ByCatherine Charlwood, writer at
Freelance copywriter, vlogger, blogger and donut enthusiast. Jack of all trades, master of... one.
Catherine Charlwood

Superman is without a doubt the most famous superhero in the history of comics. Since his debut in 1932, he has leapt from page to screen, then to a bigger screen, and even to video games. Arguably the most popular male hero to come out of DC, Superman has managed to evolve into a cultural icon, touching the hearts and minds of so many. Kal El is patriotic, a beacon of hope and all that is good in the world, he is a truly great hero — but he's also quite an awful person.

In recent years superheroes have undergone gritty reboots with darker plots, increasingly sinister villains and of course, brooding heroes. In some cases this worked exceedingly well — Logan, The Dark Knight — in others — ahem, Fantastic Four — not so much. He may have escaped Krypton, but unfortunately Superman was unable to avoid the melancholy overhaul that hit the superhero market. This left many reminiscing for the good old days, when Supes was a pure cinnamon roll and a symbol of all that is good in the world; you know, more hugging, less neck-snapping. However, nostalgia is a funny thing and the truth is that the great guy everyone idolized actually never existed.

The Last Daughter Of Krypton

[Credit: DC Comics]
[Credit: DC Comics]

We all know the story: baby Kal's space pod crashes into the Kent's farm in Smallville, Kansas, and decide to raise the child as their own, renaming him Clark — well it's not like the pod came with a full-length birth certificate and a photo ID. Clark has a swell life with the Kents, but he knows as the last son of Krypton that he is and shall always be an outsider, always alone.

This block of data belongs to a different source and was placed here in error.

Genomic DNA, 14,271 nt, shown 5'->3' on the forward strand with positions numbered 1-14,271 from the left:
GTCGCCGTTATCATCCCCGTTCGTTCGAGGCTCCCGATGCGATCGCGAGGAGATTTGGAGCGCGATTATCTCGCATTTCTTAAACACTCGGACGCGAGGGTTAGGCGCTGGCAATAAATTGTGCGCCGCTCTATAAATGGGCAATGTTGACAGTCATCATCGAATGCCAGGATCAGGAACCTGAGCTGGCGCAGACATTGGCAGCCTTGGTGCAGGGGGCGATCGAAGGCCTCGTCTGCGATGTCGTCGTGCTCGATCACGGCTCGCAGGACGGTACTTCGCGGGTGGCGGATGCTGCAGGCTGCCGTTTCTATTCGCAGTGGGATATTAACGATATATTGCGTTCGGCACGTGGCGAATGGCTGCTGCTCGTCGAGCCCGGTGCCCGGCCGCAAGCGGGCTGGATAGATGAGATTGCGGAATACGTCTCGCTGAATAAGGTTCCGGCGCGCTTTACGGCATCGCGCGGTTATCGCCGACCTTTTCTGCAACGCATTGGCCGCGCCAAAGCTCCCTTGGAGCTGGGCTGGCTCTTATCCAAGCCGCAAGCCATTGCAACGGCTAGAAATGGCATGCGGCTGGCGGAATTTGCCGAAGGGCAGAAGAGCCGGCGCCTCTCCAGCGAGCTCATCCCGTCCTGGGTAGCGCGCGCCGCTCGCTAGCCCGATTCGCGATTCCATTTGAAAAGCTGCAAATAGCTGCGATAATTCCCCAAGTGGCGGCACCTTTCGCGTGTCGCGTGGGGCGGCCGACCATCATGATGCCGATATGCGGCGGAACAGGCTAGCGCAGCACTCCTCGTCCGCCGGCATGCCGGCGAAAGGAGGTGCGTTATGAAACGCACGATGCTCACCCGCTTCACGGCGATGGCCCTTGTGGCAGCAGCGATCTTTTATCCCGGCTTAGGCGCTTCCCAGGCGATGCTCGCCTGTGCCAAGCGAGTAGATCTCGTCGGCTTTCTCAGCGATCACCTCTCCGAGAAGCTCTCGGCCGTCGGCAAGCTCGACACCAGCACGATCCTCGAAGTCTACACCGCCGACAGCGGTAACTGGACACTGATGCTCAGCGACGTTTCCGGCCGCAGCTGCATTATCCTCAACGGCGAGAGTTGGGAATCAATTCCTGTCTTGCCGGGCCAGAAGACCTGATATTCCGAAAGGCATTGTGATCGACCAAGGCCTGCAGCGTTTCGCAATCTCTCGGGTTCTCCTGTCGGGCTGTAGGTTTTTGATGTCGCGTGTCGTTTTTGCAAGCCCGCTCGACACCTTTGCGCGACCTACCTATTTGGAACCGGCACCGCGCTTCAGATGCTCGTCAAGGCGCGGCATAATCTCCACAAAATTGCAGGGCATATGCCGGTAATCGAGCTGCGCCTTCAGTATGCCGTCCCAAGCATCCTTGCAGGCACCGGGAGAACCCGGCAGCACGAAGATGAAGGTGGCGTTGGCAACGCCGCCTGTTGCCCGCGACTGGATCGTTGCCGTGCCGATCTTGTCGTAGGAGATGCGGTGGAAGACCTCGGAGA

That is until cousin Kara Zor-El shows up on Earth. When his cousin and only living relative in the entire universe arrives on his front door, did he welcome her with open arms or start making up the guest room in the Kent's farmhouse? The short answer is no. We understand being cautious, but throwing your little cousin — who, lest we forget, has no-one else in the entire galaxy — into an orphanage seems a bit much. Although he probably stays at the Fortress of Solitude for a reason.

Supergirl assumes the the name Linda Lee and wears a big brunette wig (because Kryptonian hair is dye-repellent I guess). All the while Superman decides that Kara is going to be his secret weapon, a fact that he didn't think to run by her.

Kara reveals her secret to Krypto the Superdog, but unfortunately she does this without the express permission of Superman, and so he banishes her to space for a year. Except she doesn't quite do as she's told and ends up being all heroic in space, so Superman decides she can come back to Earth after a week. Then PSYCH! Ah it was all a test to see if she could create a convincing excuse as to why "Linda Lee" disappeared for seven days, and if she could be trusted with his secret identity.

Kissing Cousins

[Credit: DC Comics]
[Credit: DC Comics]